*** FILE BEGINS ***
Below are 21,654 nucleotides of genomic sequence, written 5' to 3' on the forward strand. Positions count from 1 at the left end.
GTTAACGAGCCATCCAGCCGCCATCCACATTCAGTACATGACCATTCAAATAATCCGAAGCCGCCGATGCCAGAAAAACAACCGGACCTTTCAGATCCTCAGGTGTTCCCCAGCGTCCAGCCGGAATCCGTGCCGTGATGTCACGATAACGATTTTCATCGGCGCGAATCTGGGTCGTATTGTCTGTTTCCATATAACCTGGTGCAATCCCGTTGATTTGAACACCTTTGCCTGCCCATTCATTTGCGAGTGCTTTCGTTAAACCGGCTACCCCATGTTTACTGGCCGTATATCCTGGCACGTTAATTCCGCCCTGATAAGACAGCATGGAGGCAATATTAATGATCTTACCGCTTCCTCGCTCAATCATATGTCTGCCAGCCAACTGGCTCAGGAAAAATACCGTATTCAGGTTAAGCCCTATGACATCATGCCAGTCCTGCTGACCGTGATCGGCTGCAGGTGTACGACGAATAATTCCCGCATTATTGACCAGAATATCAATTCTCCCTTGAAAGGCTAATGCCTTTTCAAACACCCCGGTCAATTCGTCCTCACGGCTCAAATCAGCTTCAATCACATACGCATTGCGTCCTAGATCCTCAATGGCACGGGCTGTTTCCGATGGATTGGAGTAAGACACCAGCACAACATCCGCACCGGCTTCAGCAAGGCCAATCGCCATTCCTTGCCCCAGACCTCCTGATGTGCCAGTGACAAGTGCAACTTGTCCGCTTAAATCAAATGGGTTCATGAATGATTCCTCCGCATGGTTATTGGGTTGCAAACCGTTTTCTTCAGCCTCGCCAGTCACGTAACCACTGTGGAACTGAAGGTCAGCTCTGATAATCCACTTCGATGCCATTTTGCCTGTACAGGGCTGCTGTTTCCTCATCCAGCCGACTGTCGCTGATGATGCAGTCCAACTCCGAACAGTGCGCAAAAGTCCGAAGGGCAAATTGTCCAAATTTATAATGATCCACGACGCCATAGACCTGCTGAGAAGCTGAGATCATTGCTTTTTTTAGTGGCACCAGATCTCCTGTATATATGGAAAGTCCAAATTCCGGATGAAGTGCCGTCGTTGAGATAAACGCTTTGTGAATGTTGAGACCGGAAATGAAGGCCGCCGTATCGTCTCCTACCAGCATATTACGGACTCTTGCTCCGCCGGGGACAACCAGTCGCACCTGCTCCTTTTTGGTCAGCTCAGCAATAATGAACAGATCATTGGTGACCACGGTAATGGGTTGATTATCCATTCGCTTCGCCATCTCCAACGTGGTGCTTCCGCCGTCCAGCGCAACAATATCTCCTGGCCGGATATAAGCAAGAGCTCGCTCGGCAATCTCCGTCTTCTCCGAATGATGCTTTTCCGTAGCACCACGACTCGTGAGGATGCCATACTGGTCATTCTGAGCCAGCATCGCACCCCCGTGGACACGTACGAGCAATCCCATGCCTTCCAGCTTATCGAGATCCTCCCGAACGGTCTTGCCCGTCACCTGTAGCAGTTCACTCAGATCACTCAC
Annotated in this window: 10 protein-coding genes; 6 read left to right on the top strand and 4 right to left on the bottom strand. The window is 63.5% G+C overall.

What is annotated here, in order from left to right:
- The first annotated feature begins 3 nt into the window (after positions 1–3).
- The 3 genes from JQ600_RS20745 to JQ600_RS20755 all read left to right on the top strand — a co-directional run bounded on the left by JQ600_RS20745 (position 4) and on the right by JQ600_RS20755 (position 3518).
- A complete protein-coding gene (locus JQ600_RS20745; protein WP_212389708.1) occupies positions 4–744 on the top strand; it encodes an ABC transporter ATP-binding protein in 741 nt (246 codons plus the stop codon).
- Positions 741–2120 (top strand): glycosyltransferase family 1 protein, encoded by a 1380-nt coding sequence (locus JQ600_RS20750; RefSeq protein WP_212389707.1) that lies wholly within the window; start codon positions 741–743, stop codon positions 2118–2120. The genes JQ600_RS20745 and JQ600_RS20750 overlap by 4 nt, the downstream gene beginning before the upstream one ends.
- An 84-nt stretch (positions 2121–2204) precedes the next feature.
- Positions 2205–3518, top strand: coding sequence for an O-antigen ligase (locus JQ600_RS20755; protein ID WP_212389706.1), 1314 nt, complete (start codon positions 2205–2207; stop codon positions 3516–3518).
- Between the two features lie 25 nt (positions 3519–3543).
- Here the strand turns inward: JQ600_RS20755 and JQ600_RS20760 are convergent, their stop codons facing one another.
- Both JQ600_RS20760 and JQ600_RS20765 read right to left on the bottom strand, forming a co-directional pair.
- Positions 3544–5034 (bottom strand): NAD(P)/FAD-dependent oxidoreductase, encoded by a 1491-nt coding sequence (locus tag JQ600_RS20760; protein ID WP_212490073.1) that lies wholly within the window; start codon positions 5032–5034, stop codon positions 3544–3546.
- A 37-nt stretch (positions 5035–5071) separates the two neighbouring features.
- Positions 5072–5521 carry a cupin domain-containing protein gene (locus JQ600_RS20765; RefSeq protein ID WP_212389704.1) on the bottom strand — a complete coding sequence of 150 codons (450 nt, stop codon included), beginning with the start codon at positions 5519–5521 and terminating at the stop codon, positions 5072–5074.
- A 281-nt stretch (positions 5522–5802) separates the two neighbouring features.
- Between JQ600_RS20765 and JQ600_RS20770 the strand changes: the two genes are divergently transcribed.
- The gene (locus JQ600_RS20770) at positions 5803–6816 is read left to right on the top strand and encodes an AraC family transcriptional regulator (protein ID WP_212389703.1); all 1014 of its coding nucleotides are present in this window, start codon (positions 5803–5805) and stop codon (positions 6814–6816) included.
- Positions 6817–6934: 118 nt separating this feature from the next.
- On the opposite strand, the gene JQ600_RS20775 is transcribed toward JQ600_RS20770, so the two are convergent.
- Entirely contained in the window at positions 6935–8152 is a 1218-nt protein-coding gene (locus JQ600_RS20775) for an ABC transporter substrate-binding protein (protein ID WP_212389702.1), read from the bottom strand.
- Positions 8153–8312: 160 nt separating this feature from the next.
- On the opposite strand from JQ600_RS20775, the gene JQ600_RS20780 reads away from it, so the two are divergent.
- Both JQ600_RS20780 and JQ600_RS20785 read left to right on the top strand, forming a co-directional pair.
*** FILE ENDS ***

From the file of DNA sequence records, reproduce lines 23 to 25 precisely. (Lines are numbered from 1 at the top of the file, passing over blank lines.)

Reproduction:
- Positions 8153–8312: 160 nt separating this feature from the next.
- On the opposite strand from JQ600_RS20775, the gene JQ600_RS20780 reads away from it, so the two are divergent.
- Both JQ600_RS20780 and JQ600_RS20785 read left to right on the top strand, forming a co-directional pair.